When I took Blanche out to Meme's house the sun was warm and the air was crisp. It felt like fall. We had ham and beans and cornbread. And Meme seemed to prove some of my thoughts on the evilness of the microwave and its ability to cause cancer by microwaving cornbread on styrofoam plates. Meme is Eighty. And she has never had cancer. Maybe its all the fresh air and organic vegetables that grow fifty feet from her front door. She made coffee and apple crisp. I am sure the apples were from down the road. Uncle Donny gave me fresh raspberries from his garden while I took pictures. They were little bursts of sun candy. If such a thing exists. Everyone was happy. Blanche swung on porch swing with Meme, and we could see the cows heading to the pond across the road. The sad memories of my childhood didn't seem to have taken place here. I think if I wasn't in charge of a toddler and getting her down for a nap, I may have just stayed outside all day. I would have laid out an old afghan of Meme's and written in my journal and read a book. There was still no television or internet. My family's property seemed to be there solely for enjoyment that day.

Wednesday, September 11, 2013

When I feel like a Bad Mom

When I was early in my pregnancy with Blanche I had a next door neighbor who was also pregnant. She however had what looked like a one year and a three year old as well. I remember before I had met her I heard her through the walls one day scream, "Oooouuucchh" and then I could see them walking out her front door. Trying to manage both little ones and her pregnant body. My guess was that one of them stepped on her toes. Her scream was pretty intense though. More of a "I really hate this day, actually this month" type of scream. But then the next day I saw her helping the smallest on to the sidewalk and sweetly saying, "Come on baby." I figured she was being sweet because I was around and later told Andrew she seemed sort of crazy.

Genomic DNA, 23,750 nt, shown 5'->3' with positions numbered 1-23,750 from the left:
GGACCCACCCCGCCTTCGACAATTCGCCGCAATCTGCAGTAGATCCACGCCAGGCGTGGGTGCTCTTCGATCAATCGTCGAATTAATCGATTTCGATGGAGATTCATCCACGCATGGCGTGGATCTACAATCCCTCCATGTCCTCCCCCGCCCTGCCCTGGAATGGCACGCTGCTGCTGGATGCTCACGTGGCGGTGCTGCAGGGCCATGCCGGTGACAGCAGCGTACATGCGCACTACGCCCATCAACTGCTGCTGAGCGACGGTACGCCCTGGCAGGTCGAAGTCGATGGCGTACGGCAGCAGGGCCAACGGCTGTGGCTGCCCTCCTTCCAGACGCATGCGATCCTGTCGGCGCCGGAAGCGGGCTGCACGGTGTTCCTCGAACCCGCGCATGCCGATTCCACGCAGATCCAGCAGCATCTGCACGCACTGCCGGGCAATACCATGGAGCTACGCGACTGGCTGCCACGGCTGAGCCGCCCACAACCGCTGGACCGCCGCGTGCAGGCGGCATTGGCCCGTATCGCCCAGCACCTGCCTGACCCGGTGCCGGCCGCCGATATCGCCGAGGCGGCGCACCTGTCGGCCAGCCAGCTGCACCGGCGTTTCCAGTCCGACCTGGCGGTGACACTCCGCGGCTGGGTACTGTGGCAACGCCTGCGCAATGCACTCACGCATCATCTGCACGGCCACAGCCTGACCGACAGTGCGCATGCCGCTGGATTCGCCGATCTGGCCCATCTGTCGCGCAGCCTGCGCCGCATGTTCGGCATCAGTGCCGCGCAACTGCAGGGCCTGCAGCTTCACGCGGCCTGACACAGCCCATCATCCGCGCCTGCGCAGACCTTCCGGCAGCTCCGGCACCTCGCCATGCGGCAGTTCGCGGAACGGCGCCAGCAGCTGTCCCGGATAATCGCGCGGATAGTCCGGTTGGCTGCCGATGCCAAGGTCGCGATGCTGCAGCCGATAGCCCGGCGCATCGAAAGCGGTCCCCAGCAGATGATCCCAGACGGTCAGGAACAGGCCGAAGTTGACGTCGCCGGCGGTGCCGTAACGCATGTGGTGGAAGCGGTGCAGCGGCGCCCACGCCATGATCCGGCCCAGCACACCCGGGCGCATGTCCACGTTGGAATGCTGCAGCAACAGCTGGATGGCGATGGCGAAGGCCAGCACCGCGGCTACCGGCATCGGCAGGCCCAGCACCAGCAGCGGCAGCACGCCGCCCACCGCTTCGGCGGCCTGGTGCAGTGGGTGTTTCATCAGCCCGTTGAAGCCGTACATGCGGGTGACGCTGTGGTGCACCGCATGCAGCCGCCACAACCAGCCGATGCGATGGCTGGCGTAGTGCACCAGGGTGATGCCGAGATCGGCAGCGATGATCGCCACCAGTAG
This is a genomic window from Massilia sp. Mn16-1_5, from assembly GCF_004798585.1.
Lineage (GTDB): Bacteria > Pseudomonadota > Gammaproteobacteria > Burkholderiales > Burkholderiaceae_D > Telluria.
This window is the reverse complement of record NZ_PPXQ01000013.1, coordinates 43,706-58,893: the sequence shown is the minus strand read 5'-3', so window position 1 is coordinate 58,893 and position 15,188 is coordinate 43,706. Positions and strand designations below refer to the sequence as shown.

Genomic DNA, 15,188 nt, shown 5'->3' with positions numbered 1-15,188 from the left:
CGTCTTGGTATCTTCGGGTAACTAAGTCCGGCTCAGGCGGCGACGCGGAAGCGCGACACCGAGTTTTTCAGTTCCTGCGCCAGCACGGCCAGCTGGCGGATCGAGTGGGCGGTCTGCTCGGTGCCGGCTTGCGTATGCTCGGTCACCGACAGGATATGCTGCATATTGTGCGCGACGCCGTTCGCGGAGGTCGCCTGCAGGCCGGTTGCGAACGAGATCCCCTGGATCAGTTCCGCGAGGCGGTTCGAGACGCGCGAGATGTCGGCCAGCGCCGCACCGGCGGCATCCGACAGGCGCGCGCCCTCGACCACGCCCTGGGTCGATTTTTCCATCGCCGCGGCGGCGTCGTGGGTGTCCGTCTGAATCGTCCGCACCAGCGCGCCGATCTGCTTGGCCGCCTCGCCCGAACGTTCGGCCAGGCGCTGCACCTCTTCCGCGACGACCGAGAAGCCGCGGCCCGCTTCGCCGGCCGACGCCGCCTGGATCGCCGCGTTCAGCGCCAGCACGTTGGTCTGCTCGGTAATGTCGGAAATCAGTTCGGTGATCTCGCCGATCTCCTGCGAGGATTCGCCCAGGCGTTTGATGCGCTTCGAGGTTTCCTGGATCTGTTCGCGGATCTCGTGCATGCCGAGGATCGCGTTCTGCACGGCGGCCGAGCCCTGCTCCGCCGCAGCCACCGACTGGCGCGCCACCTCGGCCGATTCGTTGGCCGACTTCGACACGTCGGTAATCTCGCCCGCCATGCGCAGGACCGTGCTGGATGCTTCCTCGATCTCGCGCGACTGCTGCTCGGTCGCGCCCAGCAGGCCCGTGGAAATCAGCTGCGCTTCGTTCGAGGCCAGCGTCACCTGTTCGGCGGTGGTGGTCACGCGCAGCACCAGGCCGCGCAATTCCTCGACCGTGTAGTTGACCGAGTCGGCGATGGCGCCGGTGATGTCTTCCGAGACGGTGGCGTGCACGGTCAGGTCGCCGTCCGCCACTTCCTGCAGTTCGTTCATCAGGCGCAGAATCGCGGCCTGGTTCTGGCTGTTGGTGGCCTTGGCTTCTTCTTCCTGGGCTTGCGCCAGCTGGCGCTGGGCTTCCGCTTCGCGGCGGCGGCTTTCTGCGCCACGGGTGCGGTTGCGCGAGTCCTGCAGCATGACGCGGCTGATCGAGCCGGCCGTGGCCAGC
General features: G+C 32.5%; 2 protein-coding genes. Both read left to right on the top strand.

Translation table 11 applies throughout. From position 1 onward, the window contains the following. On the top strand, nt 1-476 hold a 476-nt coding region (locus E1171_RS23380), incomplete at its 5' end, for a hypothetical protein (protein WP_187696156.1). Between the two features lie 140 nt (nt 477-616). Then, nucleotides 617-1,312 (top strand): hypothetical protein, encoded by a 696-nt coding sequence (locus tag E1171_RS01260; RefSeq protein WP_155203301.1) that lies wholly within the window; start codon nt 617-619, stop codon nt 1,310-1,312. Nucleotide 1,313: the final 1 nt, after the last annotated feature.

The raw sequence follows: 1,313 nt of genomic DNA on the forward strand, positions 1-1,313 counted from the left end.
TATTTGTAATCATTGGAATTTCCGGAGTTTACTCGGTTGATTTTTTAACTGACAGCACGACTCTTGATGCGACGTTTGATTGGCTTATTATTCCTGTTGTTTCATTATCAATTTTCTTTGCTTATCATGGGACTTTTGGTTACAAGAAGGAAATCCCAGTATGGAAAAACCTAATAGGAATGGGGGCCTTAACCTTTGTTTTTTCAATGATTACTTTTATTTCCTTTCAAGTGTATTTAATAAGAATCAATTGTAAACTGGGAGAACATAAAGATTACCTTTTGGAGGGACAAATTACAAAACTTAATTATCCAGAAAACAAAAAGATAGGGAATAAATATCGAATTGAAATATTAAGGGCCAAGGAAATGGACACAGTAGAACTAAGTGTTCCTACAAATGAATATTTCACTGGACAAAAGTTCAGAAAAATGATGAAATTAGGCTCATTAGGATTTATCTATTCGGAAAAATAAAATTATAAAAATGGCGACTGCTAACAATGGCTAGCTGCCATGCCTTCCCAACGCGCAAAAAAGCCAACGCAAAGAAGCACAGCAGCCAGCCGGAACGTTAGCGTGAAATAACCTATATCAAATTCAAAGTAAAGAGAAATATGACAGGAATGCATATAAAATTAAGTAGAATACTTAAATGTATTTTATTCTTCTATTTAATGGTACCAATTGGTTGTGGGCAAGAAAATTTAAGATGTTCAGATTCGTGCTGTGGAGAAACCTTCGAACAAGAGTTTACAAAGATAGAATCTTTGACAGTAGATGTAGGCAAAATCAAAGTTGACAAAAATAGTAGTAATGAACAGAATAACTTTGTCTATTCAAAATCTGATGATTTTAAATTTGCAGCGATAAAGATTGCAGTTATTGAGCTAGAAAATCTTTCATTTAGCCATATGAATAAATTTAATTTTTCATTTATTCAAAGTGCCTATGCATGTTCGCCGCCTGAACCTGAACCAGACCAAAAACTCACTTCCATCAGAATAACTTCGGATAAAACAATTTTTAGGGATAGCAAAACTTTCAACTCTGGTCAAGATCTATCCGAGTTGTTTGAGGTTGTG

I am now that woman. Except I am pregnant with an almost two year old. I try to be honest with my writing. Most of the time my sentiment comes out probably louder than anything. Tonight though, even though I had everything ready to do a post on how I gathered enough energy to do a DIY the other day, I knew I needed to write honestly about how hard it can be to be a mom. I think it is extra hard when my body is full of hormones, and I feel literally crazy at certain points. This is at least how I feel while pregnant. I have always loved the miracle of pregnancy and how amazing it really is, but besides the baby all the other parts of pregnancy make me not want to do it again. But the baby part is a big pull. Either way, I feel a lot more for my neighbor I had once judged.

Yesterday was just a crummy day. I had been up late the night before waiting for Andrew to get off work, then we talked until almost one. Blanche cried a few times in the night (more rare for her these days) and was awake at six am crying that she was hungry. I tried to be a big girl and get up with her even though I was tired. I made us oatmeal with almond milk and brown sugar and we both inhaled it. By seven thirty she passed out again and slept for another two hours. But for some reason I woke up in a funk and couldn't pass the bad night of sleep. I just felt short and frustrated. Weepy and fat. I didn't even want to look in the mirror. I just felt gross. I think this is actually called extremely hormonal.

Andrew tried his best to start his day off fun. He asked if I wanted to hike. I told him I was too exhausted. I told him I didn't like hiking when I was tired. He asked if I had ever tried. I asked if he had ever been pregnant.

The morning became more stressful as I worried about things out of my control, like the square footage of our apartment and how we were all going to fit as a family of four. We went to Target to buy a few things, and I refused to eat lunch beforehand. So then I was hormonal and hungry. Blanche and I ended up both napping while Andrew was making us lunch. We slept through lunch. It was just one of those days where eventually I was saying sorry and hugging Andrew, but we were still going up and down on this hormonal ride of pregnancy.